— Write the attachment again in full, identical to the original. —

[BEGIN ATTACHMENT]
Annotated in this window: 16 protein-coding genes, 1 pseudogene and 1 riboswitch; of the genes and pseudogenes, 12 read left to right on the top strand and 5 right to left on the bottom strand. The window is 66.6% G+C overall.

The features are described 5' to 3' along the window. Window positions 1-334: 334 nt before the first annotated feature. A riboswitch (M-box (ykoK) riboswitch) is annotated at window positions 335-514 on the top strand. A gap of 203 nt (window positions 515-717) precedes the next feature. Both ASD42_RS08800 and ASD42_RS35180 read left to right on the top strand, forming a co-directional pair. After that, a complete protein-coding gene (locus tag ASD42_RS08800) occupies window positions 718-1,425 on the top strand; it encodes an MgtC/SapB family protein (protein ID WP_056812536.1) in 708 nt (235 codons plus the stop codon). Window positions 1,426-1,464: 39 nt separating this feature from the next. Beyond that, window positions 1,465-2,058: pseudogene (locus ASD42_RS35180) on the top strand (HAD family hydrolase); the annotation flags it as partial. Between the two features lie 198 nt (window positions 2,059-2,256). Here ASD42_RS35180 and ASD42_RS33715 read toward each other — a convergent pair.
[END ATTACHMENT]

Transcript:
Annotated in this window: 16 protein-coding genes, 1 pseudogene and 1 riboswitch; of the genes and pseudogenes, 12 read left to right on the top strand and 5 right to left on the bottom strand. The window is 66.6% G+C overall.

The features are described 5' to 3' along the window. Window positions 1-334: 334 nt before the first annotated feature. A riboswitch (M-box (ykoK) riboswitch) is annotated at window positions 335-514 on the top strand. A gap of 203 nt (window positions 515-717) precedes the next feature. Both ASD42_RS08800 and ASD42_RS35180 read left to right on the top strand, forming a co-directional pair. After that, a complete protein-coding gene (locus tag ASD42_RS08800) occupies window positions 718-1,425 on the top strand; it encodes an MgtC/SapB family protein (protein ID WP_056812536.1) in 708 nt (235 codons plus the stop codon). Window positions 1,426-1,464: 39 nt separating this feature from the next. Beyond that, window positions 1,465-2,058: pseudogene (locus ASD42_RS35180) on the top strand (HAD family hydrolase); the annotation flags it as partial. Between the two features lie 198 nt (window positions 2,059-2,256). Here ASD42_RS35180 and ASD42_RS33715 read toward each other — a convergent pair.